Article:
Leukemia is a set of blood cancer characterized by the uncontrolled growth of developing white blood cells. The accumulation of cancerous cells interferes with the body's production of healthy blood cells therefore impairing immune response to infection. Worldwide, an estimated 257,000 new cases of leukemia are diagnosed each year, with approximately 195,000 deaths annually. According to the American Cancer Society, 30,800 new cases of all types of leukemia were reported in the US in 2003. Leukemia is the number one cause of deaths from cancer in children and young adults under age 20. One of the most important laboratory features used to categorize leukemia patients is the specific chromosomal translocations within the leukemia blasts, which are used to choose the therapeutic options that are likely to provide the best outcomes. Fusion proteins formed by the translocations are thought to contribute to the development and progression of leukemia and are thus therapeutic targets as well as diagnostic markers. New therapeutic approaches are likely to further increase the importance of identifying specific leukemia-associated translocations in order to determine the most effective course of treatment. Liquid bead arrays with flow cytometry detection are particularly suited to the requirements of the diagnostic laboratory and will be the basis for our multiplex detection assay using the Luminex xMAP technology platform. This format has been generally applied to clinical analytes, including serologic, genetic, and infectious disease targets. Phase I funding for this project supported the successful development of a rapid single-tube assay for simultaneous detection of leukemia-associated chromosome translocations using fusion transcripts as markers (21 fusion transcript markers). The phase I study also showed the feasibility of a comprehensive control system for use in clinical implementation of the assay. As a result we have launched a kit (for Research Use Only, RUO) for rapid detection of 12 fusion transcript markers from most common leukemia-associated translocations under the trade name Signature LTx Leukemia Translocation Panel. The ultimate goal of proposed phase II project is to adapt and expand this assay into a robust, high-throughput clinic diagnostic kit for rapid risk-stratification in leukemia.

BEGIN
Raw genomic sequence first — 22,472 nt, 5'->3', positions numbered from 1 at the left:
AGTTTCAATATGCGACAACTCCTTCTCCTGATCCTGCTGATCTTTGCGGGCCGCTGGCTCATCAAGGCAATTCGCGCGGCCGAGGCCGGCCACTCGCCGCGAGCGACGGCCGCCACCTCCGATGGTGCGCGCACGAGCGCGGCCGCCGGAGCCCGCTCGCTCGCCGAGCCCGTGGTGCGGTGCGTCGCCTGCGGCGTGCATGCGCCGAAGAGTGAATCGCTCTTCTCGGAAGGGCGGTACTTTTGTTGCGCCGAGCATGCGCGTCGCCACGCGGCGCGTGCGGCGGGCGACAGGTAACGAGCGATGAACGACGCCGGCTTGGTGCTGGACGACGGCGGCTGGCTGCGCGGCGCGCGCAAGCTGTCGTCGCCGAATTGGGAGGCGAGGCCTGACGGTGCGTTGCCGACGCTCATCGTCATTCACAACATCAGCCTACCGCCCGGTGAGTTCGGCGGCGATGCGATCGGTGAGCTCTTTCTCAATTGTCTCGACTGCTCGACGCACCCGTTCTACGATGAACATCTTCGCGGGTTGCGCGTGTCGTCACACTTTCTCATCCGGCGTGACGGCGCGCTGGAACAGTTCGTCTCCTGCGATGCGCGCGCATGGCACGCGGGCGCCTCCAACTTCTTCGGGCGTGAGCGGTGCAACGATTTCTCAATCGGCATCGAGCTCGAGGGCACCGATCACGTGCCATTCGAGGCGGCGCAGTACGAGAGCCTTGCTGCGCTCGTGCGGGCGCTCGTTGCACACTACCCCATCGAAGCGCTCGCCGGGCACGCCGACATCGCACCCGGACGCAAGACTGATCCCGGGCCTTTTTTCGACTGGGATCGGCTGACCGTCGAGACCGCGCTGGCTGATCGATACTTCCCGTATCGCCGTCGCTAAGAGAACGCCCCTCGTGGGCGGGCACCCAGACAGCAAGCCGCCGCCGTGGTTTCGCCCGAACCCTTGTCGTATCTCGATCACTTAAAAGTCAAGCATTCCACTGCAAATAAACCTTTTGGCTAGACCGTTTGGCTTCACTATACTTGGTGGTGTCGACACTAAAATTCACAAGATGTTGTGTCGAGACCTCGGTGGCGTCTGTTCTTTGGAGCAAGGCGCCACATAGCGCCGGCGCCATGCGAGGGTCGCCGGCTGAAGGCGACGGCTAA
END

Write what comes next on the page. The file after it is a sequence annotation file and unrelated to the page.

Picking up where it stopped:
Specific Aims of Phase II are: 1. Expand the assay to include additional clinically relevant markers. 2. Develop a comprehensive assay control system for clinical test of this assay. 3. Clinical evaluation of our assay system for rapid leukemia subtyping (risk stratification). The overall goal of this proposal is to develop an assay (Signature LTx) for subtyping and risk-stratification of leukemia. This liquid bead array format of this assay will provide efficiency and cost benefits to diagnostic laboratories and provide crucial information to physicians and patients for use in making treatment decisions. ? ? ?
|Ye, Fei; Laosinchai-Wolf, Walairat; Labourier, Emmanuel (2012) An optimized technology platform for the rapid multiplex molecular analysis of genetic alterations associated with leukemia. Cancer Genet 205:488-500|